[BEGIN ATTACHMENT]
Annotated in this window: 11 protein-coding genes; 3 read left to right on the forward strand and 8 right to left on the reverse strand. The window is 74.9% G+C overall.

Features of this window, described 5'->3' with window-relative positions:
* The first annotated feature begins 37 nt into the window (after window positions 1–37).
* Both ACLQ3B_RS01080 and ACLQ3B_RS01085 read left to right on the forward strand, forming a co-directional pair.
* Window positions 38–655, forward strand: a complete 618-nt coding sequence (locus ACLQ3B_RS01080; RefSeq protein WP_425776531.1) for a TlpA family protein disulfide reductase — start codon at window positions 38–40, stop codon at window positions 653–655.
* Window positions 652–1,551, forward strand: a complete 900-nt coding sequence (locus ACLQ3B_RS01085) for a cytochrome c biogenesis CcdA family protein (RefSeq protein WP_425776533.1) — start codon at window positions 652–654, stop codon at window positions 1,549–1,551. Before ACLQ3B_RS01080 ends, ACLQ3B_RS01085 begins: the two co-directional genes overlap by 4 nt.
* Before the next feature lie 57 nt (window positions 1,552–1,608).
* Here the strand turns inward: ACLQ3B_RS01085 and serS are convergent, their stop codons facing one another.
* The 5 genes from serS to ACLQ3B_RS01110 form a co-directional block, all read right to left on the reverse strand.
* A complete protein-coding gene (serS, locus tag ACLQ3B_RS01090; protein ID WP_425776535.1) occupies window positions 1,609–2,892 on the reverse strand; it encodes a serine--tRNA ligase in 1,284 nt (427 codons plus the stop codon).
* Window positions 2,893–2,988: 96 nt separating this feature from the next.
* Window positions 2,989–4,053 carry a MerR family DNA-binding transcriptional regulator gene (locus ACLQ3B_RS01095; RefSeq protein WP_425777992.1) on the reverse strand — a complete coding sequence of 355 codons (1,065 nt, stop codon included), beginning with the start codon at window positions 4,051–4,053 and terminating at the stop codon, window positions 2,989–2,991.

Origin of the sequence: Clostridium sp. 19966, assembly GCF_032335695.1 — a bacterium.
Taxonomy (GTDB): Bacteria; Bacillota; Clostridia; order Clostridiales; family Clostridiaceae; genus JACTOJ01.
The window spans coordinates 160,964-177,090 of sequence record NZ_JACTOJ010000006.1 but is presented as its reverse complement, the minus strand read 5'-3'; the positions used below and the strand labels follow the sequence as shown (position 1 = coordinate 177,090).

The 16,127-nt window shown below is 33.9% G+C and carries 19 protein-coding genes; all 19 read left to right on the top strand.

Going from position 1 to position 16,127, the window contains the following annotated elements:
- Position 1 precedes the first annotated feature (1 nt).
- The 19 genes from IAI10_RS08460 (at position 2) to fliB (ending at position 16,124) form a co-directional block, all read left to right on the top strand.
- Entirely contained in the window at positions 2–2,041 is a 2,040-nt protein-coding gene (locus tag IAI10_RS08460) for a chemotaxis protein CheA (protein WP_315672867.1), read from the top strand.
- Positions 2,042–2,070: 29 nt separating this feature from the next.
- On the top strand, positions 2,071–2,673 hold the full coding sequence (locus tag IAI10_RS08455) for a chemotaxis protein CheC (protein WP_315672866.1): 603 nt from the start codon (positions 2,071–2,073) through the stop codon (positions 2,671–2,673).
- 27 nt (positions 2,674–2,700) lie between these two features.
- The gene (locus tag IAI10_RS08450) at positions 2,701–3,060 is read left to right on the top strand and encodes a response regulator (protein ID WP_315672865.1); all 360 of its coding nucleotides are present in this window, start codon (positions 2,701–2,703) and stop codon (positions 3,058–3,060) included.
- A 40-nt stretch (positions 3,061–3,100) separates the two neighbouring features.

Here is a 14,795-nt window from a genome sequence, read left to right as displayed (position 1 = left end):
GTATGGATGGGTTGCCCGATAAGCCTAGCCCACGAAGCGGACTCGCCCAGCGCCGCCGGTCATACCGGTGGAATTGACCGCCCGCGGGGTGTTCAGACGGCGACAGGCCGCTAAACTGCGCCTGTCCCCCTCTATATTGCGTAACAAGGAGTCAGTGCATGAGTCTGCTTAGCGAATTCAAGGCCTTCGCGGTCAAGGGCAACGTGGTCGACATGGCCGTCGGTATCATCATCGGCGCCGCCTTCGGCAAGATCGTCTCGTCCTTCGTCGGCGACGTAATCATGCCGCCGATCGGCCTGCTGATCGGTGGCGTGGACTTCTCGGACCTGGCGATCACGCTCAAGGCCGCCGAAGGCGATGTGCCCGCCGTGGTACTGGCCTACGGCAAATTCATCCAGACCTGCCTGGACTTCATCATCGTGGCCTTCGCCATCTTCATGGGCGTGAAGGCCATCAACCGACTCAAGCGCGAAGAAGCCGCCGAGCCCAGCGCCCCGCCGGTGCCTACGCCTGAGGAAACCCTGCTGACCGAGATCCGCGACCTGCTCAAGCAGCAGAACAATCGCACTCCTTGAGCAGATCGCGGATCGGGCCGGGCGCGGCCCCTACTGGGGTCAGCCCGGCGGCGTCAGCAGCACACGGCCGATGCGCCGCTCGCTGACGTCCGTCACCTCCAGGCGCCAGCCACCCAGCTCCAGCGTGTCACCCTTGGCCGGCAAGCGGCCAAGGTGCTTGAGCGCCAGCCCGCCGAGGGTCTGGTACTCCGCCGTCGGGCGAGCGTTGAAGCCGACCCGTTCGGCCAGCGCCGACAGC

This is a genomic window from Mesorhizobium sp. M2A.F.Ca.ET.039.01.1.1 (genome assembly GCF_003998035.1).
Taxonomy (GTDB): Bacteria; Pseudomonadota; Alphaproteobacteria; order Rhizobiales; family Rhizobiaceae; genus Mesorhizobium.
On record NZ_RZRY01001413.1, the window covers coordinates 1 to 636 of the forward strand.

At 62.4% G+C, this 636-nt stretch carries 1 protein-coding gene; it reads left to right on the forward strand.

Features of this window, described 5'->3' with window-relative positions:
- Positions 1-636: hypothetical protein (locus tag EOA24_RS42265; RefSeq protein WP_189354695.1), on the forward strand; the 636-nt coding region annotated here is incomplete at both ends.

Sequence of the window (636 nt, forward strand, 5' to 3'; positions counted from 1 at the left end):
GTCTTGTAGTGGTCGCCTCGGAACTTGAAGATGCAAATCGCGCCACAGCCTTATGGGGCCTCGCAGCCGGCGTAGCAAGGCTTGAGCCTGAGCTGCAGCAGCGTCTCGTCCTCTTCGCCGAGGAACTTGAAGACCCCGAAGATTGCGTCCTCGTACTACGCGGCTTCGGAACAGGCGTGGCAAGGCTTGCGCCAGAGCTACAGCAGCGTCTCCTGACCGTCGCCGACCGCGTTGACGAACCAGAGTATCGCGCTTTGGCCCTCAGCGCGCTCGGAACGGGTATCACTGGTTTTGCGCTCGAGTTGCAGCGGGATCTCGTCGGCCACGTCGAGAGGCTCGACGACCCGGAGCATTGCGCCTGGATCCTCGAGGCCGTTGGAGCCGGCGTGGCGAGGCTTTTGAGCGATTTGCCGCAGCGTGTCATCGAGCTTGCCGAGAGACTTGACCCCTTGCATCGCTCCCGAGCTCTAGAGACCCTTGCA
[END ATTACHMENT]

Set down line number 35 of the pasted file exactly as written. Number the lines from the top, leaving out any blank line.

GTCTTGTAGTGGTCGCCTCGGAACTTGAAGATGCAAATCGCGCCACAGCCTTATGGGGCCTCGCAGCCGGCGTAGCAAGGCTTGAGCCTGAGCTGCAGCAGCGTCTCGTCCTCTTCGCCGAGGAACTTGAAGACCCCGAAGATTGCGTCCTCGTACTACGCGGCTTCGGAACAGGCGTGGCAAGGCTTGCGCCAGAGCTACAGCAGCGTCTCCTGACCGTCGCCGACCGCGTTGACGAACCAGAGTATCGCGCTTTGGCCCTCAGCGCGCTCGGAACGGGTATCACTGGTTTTGCGCTCGAGTTGCAGCGGGATCTCGTCGGCCACGTCGAGAGGCTCGACGACCCGGAGCATTGCGCCTGGATCCTCGAGGCCGTTGGAGCCGGCGTGGCGAGGCTTTTGAGCGATTTGCCGCAGCGTGTCATCGAGCTTGCCGAGAGACTTGACCCCTTGCATCGCTCCCGAGCTCTAGAGACCCTTGCA